I need to design a split level entry for my plan. How do I do this?
A split-level entry consists of a landing with a floor height between the first floor and the basement and can be created by controlling the floor and ceiling heights in your plan.
To create each floor level
Open a plan in which you would like to create a split level, or create a new plan by selecting File> New Plan from the menu.
In this example a simple, rectangular structure that measures 30' x 20' is used.
Select Build> Floor> Build Foundation from the menu. In the Foundation Defaults dialog:
Turn off Automatically Rebuild Foundation.
Note: The Auto Rebuild Foundation checkbox is not available in the Essentials version.
SelectWalls with Footings.
Specify aWall Heightsufficient for a full height basement. In this example, 100" is used.
Choose to derive the foundation plan from the first floor plan.
Your foundation should now look like this:
To create the landing
While Floor 0 is the active floor, selectBuild> Stairs> Landingfromthe menu, then click and drag to draw a rectangular landing.
In this example, the landing is 6' 6" wide and 3' 6" deep.
With the landing in place, we are ready to alter the foundation wall for the doorway that will be placed later on. Select Build> Wall> Break Wall and place two wall breaks where the landing meets the foundation wall.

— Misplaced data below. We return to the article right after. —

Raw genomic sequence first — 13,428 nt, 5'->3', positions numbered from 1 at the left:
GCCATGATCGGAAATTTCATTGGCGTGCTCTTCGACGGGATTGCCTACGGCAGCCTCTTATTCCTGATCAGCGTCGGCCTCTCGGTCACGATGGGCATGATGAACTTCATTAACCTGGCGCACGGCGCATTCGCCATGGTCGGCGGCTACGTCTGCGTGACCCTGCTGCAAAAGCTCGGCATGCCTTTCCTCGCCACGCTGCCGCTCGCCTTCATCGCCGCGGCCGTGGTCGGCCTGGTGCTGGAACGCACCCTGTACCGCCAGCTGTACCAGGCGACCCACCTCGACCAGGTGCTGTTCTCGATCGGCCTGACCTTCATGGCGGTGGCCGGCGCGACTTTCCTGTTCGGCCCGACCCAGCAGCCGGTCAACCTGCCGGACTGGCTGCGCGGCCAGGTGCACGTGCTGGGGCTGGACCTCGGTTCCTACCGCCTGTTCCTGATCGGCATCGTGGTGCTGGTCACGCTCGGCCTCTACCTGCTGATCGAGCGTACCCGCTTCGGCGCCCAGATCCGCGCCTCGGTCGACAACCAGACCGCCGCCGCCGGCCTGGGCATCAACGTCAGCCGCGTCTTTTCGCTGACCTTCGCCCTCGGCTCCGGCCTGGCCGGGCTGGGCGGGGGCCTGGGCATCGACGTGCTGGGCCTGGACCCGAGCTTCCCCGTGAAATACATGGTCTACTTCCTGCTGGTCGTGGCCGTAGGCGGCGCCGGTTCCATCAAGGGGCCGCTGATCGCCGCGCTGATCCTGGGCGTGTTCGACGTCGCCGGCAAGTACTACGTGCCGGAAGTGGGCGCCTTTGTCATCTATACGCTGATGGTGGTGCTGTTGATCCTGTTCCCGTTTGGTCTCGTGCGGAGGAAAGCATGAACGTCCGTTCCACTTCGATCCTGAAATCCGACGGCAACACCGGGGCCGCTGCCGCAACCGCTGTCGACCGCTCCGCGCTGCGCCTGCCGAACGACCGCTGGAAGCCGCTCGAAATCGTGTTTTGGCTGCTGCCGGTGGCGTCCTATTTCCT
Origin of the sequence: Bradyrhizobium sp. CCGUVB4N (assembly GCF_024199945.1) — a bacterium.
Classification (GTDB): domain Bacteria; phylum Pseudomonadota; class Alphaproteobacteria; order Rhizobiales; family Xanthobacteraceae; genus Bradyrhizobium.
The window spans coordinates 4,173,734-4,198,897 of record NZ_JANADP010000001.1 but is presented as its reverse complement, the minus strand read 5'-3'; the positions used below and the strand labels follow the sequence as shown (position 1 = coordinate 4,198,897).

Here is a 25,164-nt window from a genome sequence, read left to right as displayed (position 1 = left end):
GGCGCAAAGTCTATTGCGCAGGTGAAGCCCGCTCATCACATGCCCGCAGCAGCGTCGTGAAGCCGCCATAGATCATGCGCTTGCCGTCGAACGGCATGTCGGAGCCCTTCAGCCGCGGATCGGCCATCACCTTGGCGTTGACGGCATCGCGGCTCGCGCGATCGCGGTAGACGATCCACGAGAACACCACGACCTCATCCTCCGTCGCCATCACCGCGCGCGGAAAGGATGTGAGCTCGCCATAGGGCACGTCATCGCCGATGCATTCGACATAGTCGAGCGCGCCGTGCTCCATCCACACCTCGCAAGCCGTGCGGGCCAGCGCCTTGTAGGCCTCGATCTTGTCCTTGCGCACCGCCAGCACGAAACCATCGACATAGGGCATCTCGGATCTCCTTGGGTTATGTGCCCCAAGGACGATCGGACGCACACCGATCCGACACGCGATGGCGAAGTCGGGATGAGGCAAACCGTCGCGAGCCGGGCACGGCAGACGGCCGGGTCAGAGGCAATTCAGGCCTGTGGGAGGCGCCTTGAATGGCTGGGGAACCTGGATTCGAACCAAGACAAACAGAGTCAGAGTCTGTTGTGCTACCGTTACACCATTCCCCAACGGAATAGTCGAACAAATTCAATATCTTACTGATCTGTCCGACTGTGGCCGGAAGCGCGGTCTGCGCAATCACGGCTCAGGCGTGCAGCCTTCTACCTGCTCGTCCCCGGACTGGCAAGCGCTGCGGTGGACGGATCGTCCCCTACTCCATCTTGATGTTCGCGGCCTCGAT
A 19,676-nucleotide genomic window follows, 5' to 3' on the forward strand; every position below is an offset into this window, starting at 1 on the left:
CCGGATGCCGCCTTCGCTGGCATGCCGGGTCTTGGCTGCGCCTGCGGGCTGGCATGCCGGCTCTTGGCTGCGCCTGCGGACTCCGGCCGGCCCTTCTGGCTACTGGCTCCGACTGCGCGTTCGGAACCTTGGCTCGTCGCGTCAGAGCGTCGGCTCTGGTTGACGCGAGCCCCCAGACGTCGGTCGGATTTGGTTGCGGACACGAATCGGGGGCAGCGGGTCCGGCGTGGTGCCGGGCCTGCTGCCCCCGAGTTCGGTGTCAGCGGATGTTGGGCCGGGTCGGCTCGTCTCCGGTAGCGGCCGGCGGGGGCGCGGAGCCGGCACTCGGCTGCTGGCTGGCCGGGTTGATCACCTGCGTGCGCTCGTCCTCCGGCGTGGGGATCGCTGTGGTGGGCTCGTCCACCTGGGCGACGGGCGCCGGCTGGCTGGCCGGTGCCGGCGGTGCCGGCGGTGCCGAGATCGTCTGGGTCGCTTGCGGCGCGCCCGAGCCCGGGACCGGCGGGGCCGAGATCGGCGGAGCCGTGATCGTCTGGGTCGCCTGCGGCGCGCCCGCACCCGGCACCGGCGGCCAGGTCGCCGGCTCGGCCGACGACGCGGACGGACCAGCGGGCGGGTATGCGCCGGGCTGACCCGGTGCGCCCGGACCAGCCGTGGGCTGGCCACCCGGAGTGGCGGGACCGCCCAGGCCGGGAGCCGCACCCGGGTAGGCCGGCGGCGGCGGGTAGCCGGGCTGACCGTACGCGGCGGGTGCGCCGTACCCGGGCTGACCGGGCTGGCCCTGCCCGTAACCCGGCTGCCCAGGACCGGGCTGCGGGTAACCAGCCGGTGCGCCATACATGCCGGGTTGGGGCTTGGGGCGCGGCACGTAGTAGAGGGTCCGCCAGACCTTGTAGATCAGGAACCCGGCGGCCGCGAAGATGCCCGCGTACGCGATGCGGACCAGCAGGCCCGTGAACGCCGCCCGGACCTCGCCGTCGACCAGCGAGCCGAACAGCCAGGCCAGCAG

With the Select Objects tool select the center wall piece that we sectioned off using the Break Wall tool, choose the Open Object edit button, and in the Foundation Wall Specification dialog that opens next:
Change the Wall Type from 8" Concrete Stem Wall to Siding-6
HitOK to close the Foundation Wall Specification dialog.
Now, select the landing and move it so it meets up with the Siding-6 Wall section.
Our split entry should now look like the following image:
Home Designer Pro has the ability to create Pony Wall giving the user the option to define two separate wall types for a single wall.
To create the stairs
Select Build> Stairs> Straight Stairs from the menu, then click and drag a stair section toward the landing.
The number of treads and risers that the stair section has will determine the height of the landing.
In this example, the stairs have six treads and seven risers, which puts the landing at a height of -47 1/4".
You can check the height of the landing by creating a Cross Section/Elevation view of the side of the stairs and landing and then clicking on the landing to select it and display temporary dimensions.
Note:Only Home Designer Suite, Architectural and Pro have a Cross Section/Elevation camera. Home Designer Interiors and Essetnaisl have an Elevation camera.
Additionally, you can Open the landing to specification and change the Top Height to a reasonable value.
In an empty space near the stair section and landing, click and drag a second stair section going the opposite direction as the first set of stairs. Do not snap the new stair section to the landing at this time.
With the second stair section still selected, click and drag the Move edit handle to slide the stairs until they meet the edge of the landing.